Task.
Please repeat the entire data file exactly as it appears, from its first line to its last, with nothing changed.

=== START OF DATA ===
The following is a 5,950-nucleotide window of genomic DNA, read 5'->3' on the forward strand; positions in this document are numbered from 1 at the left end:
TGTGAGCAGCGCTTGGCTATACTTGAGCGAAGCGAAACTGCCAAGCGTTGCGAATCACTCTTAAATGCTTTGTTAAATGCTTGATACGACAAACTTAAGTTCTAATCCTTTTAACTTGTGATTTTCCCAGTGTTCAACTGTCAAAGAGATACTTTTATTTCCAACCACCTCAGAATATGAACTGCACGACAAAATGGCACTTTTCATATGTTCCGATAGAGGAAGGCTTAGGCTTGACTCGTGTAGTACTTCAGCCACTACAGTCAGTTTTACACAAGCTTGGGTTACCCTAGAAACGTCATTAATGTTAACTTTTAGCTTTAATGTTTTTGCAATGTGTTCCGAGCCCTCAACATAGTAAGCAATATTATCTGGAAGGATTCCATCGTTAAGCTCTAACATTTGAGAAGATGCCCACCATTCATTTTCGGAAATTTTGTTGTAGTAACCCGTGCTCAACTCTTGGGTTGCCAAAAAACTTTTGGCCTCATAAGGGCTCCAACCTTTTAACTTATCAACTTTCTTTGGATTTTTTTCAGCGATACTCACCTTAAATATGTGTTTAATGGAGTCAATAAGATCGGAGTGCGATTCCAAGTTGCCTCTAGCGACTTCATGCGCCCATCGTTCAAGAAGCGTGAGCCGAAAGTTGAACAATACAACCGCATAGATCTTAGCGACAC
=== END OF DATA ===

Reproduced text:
The following is a 5,950-nucleotide window of genomic DNA, read 5'->3' on the forward strand; positions in this document are numbered from 1 at the left end:
TGTGAGCAGCGCTTGGCTATACTTGAGCGAAGCGAAACTGCCAAGCGTTGCGAATCACTCTTAAATGCTTTGTTAAATGCTTGATACGACAAACTTAAGTTCTAATCCTTTTAACTTGTGATTTTCCCAGTGTTCAACTGTCAAAGAGATACTTTTATTTCCAACCACCTCAGAATATGAACTGCACGACAAAATGGCACTTTTCATATGTTCCGATAGAGGAAGGCTTAGGCTTGACTCGTGTAGTACTTCAGCCACTACAGTCAGTTTTACACAAGCTTGGGTTACCCTAGAAACGTCATTAATGTTAACTTTTAGCTTTAATGTTTTTGCAATGTGTTCCGAGCCCTCAACATAGTAAGCAATATTATCTGGAAGGATTCCATCGTTAAGCTCTAACATTTGAGAAGATGCCCACCATTCATTTTCGGAAATTTTGTTGTAGTAACCCGTGCTCAACTCTTGGGTTGCCAAAAAACTTTTGGCCTCATAAGGGCTCCAACCTTTTAACTTATCAACTTTCTTTGGATTTTTTTCAGCGATACTCACCTTAAATATGTGTTTAATGGAGTCAATAAGATCGGAGTGCGATTCCAAGTTGCCTCTAGCGACTTCATGCGCCCATCGTTCAAGAAGCGTGAGCCGAAAGTTGAACAATACAACCGCATAGATCTTAGCGACAC